Grigson: "Those are great players. I've never been around them. I just know that Andrew is as competitive at any position I've ever been around. He's a blue competitor. What, he's got 17 comebacks in his young career? The way he has given up his body, the way that — that's just something that has never even crossed my mind. He's an ultimate competitor."Inbox question from Roller Colt, asking what it's going to take for the Colts to turn it around and get back in this division hunt?
Grigson: "You know, I don't think the story's going to change until we stop the penalties and the errors that we're making on Sunday. We can practice lights out and can look great all week at practice, but if it doesn't carry over to Sunday, it's going to hurt. And it's hurt us. So we've got to find a way to execute, and it's just at every level, whether it's downing a punt on the 1, whether it's securing a catch, whether it's making a tackle in space, taking a correct angle — a lot of things that are fundamental that we have to finally, once and for all, get right to give ourselves a chance. Because, again, the thing that's painful is we've been right there. And when you play an opponent like the Chiefs, you're going to have to play a clean game; no different than going up to Lambeau (Field in Green Bay). You're going to have to play a clean game, and you're going to have to have the right mindset the minute you walk out on the field in that hostile environment. We have the team that can do that — we did it in Denver, in a hostile environment with the former world champs; took them to the wire. So we're capable. Again, it's between the ears, and like our coach says, we've got to have the blinders on going in there, and what a great way to right this thing and get back on track, by going in and beating a quality opponent like them."Follow-up question, on how the Colts avoid a loss and win in Green Bay?
Grigson: "Well first of all, there's a small handful of teams right now that are out front in this entire league. And then there's a whole hodgepodge of teams that are like us that are in this mix with the same kind of win-loss record, or close to it. So, again, we have to keep trending in the right direction. We are a team typically that rights our wrongs from the week before, and goes and gets a win, historically. So we have to stay on track, and our head coach does a great job with that, is moving forward, leaving these painful losses in the past, like we did after Houston. I mean, a lot of teams would not do that. So we have to do that, to stay in the hunt. It's up to us. You know, we've got to find a way to get back in the hunt, and the way to do that is taking care of our own house first and giving ourselves a chance by executing and not blowing both our feet off with the mistakes we make."Inbox question, asking how the defense can improve, and can you do it through a trade?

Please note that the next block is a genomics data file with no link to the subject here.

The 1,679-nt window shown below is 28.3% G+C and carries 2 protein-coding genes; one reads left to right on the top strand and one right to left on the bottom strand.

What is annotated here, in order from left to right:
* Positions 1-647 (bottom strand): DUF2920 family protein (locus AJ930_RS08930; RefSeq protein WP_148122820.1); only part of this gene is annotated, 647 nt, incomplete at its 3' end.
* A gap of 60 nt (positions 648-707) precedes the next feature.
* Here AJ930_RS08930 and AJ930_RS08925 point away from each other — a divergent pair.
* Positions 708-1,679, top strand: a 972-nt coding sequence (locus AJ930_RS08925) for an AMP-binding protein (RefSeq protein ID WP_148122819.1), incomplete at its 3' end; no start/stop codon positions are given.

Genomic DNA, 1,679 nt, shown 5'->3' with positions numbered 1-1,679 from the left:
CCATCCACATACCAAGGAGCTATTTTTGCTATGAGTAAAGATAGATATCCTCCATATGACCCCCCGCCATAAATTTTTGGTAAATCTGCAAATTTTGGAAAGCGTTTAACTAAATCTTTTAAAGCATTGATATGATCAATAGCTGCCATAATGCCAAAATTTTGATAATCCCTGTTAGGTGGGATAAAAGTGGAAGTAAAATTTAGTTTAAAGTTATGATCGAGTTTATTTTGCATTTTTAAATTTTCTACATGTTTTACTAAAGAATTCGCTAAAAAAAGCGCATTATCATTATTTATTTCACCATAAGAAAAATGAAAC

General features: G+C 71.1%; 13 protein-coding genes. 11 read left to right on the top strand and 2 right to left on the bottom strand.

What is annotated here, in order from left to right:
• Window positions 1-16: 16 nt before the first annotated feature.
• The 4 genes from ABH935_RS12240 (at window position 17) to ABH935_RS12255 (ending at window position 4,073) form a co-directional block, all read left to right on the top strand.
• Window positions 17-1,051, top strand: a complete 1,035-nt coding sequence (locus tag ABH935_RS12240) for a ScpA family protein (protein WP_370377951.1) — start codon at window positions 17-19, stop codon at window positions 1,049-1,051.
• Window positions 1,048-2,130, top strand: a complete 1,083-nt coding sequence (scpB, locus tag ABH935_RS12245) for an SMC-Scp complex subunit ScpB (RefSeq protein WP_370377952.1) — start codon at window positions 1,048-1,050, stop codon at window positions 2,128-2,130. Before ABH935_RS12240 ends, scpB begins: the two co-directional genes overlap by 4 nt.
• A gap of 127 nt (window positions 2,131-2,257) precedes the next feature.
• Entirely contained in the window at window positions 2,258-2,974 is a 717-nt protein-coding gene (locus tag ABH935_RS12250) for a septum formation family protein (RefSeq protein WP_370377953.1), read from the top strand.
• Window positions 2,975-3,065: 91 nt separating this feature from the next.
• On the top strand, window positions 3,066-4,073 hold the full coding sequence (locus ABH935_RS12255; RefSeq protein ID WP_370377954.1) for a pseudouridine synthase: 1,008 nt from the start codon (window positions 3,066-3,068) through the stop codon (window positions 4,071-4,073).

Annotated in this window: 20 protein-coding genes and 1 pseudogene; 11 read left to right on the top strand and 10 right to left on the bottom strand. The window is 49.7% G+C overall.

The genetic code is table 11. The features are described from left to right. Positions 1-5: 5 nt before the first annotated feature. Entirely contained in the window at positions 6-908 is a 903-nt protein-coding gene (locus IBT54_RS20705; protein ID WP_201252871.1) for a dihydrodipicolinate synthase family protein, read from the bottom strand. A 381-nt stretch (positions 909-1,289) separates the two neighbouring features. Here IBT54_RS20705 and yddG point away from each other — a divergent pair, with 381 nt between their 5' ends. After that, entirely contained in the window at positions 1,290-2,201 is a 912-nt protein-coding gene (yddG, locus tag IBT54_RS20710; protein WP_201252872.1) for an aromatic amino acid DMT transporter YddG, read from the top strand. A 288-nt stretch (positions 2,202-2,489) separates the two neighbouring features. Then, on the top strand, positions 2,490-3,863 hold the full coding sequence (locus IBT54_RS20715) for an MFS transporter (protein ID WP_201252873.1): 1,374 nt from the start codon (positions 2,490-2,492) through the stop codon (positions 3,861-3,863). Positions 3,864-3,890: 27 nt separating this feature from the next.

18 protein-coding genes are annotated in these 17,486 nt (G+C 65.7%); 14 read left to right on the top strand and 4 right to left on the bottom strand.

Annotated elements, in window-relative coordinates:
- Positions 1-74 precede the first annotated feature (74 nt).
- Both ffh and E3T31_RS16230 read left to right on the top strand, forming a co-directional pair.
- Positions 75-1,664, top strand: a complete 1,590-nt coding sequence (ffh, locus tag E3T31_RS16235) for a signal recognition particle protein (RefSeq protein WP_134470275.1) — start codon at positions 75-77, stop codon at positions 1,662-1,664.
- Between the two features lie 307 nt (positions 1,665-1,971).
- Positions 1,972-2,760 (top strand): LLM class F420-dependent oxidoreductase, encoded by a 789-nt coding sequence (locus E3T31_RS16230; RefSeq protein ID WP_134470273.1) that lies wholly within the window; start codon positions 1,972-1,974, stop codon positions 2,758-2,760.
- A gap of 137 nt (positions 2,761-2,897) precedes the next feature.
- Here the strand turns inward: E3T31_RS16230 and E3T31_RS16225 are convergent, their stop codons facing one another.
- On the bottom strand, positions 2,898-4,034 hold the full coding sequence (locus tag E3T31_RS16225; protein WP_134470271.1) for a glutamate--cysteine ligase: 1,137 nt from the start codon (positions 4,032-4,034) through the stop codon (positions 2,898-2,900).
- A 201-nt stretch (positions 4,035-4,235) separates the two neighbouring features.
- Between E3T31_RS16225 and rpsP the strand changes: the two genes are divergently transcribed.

Grigson: "Well, first I'll say is, there were times in that game where the defense really showed up, and again, we have to play complimentary football. When our defense is giving our offense a chance, the offense has to answer to keep that going. And in terms of trades and so forth, you know, people have to understand that to be able to execute a trade, to carry the contract it has to be the right money that you can actually even fit cash-to-cap-wise within your organization. Do you know the player? Is he a clean-character guy? Does he fit what you're trying to do? And how do you see him actually in the near-term being able to even contribute? Will he be able to learn the system in enough time to even be a factor this year? Because he might have a year left on his deal. So there's a lot of factors that come into play, and you also have to look really hard at, is Player B significantly better than what you might already have in-house, but maybe doesn't have quite the experience yet that we don't know the ceiling on yet? So you kind of set yourself back at times if you make those moves. So I've learned a lot in these past four years. We have a different mindset, so to speak, and want to make sure that anybody that we bring in here is the right fit for what the coaches are trying to do or the right fit character-wise, and it's got to fit on multiple levels, because these picks … are too valuable to just throw away."Follow-up question, so you can't just call a team and say, 'Hey, I want Player B right now?'
Grigson: "That's another thing. I mean, when you're really in need at a position, and we have before — and even when you have significant competition on the table that's attractive as all heck — those teams aren't giving up their best players at their positions. I mean, they're not. And a lot of times, at certain key positions they're hard to come by in this league; they're not willing to part with their third guy that's not even seeing significant snaps. And that makes it tough. So it has to be the perfect situation a lot of times, and trade's got to work for both parties for it to be a good trade."